A vision of bro-bar bottle service is not the reverie chef Stephen Gillanders is trying to invoke with the name of his new Pilsen restaurant, S.K.Y.. Rather, the name is a sweet commemoration of his wife, Seon Kyung Yuk’s initials. But, it is hard for me not to hear S.K.Y. and think of the cerulean-colored Skyy vodka bottle, a 1990s-era talisman for things like blue-shirted consultants booty shaking to the former Fresh Prince of Bel Air’s #1 hit “Gettin’ Jiggy Wit It”.
Before Charlie Trotter, there was Arun Sampanthavivat. In 1985, two years before Trotter launched his eponymous world-famous restaurant, at a time when Thai food awareness was relegated to gummy pad thai and shrimp chips that tasted like Styrofoam, Sampanthavivat opened a prix-fixe temple serving scratch curries and noodles sprinkled with gold leaf. Like Rick Bayless showed America that Mexican food was more than chimichangas, Arun elevated Thai food in the local and national consciousness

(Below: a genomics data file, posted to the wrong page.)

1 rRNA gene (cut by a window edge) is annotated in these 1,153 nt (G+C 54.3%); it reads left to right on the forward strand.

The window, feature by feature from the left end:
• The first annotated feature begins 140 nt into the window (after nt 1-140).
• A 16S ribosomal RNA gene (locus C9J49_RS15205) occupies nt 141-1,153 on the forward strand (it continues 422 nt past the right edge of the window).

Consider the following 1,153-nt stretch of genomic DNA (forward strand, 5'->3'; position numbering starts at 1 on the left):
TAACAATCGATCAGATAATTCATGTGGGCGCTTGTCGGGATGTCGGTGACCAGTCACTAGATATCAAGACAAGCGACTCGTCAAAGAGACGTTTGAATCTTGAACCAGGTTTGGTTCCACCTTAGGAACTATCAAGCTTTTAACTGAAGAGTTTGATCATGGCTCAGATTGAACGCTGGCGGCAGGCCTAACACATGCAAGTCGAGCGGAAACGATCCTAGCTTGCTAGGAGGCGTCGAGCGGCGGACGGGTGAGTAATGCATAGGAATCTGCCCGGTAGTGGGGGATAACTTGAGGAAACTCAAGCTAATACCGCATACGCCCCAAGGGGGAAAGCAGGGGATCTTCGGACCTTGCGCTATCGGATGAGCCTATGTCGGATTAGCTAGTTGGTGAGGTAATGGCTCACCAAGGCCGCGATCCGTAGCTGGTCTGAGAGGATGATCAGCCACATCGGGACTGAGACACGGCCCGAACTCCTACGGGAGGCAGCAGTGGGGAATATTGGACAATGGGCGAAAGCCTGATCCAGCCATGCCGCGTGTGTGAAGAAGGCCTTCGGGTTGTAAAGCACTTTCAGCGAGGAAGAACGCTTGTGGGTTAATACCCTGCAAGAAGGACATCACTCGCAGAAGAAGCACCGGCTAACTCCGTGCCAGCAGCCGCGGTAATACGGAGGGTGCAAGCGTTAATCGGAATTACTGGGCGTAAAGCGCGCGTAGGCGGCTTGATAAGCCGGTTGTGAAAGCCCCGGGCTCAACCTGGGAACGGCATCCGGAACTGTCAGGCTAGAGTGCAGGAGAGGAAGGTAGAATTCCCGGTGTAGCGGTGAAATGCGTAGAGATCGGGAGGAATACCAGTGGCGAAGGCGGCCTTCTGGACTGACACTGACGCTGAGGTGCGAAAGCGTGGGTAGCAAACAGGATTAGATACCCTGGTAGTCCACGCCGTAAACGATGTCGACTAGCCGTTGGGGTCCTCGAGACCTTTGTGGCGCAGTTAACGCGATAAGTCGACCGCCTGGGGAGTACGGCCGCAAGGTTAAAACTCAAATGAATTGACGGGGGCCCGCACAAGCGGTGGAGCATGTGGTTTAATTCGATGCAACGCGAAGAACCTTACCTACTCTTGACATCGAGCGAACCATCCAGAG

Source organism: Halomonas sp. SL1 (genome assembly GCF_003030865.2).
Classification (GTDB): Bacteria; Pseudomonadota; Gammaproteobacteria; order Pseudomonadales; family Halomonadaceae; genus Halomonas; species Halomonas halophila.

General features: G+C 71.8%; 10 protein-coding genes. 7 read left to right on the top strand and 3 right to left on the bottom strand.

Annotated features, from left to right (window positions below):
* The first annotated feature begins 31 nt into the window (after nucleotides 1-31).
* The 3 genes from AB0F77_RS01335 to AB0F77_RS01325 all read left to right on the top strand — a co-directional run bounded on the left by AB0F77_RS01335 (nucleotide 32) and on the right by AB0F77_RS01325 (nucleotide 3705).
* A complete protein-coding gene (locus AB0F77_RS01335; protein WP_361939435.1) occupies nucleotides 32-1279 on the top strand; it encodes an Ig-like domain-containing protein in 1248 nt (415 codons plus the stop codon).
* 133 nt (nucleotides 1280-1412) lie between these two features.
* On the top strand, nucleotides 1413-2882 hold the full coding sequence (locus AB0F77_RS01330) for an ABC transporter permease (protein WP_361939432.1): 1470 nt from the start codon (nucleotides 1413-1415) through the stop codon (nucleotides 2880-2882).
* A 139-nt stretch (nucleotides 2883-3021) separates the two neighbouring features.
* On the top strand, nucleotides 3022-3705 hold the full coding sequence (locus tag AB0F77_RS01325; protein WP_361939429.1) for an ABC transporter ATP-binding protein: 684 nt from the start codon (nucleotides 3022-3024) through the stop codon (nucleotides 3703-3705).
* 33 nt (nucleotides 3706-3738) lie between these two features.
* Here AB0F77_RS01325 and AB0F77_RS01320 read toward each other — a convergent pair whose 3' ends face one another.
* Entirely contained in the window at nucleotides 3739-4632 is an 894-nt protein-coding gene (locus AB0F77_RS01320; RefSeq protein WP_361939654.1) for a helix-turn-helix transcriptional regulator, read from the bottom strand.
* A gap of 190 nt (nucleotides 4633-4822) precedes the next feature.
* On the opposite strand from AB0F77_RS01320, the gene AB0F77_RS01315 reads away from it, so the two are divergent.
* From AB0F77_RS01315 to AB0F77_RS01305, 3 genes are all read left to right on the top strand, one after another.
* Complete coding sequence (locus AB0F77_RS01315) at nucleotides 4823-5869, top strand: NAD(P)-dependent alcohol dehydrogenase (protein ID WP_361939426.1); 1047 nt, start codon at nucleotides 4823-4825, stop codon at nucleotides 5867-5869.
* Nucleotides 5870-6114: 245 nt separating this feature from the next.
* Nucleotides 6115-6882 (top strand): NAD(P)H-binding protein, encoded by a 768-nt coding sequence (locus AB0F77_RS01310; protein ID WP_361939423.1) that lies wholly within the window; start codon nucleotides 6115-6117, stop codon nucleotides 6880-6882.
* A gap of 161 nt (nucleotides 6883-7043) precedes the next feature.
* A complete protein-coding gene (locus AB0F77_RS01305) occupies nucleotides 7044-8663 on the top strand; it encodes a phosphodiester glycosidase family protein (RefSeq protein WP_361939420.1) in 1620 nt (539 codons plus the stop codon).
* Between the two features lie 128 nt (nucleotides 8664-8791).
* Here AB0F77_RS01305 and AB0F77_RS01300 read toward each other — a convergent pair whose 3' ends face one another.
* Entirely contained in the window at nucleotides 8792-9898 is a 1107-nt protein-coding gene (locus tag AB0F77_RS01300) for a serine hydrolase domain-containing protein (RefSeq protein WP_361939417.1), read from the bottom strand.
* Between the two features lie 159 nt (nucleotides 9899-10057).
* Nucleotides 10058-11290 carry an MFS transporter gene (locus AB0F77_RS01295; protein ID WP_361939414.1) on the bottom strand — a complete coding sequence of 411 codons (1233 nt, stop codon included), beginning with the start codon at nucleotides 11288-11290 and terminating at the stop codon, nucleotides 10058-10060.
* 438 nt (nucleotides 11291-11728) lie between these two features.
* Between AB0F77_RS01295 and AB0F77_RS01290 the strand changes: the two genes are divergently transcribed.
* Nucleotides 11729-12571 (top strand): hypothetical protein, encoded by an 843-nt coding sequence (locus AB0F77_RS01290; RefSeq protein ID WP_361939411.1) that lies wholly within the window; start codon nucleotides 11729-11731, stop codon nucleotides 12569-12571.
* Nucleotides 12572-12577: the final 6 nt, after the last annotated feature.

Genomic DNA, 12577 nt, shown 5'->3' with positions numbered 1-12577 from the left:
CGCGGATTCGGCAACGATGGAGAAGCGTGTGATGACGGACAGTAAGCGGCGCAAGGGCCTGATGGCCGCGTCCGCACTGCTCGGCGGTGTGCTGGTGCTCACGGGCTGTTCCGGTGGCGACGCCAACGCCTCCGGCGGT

For a long time, Mexican food in America was mostly a Tex-Mex hybrid featuring hefty doses of monterey jack and sour cream on deep-fried flour tortillas stuffed with meat. Not necessarily the stuff you’d find people eating in Mexico. It took pioneers such as Diana Kennedy and Rick Bayless to really open up the world of nuanced moles and hot griddled tortillas made from fresh masa.
There’s a long letter posted on the door at Andy’s Thai Kitchen, a new restaurant in Lake View. There’s stuff about an old restaurant no longer being the restaurant it once was, things about a new chef, preserving Thai grandparents’ ancient recipes, and authenticity. As letters on restaurant doors go, it is long.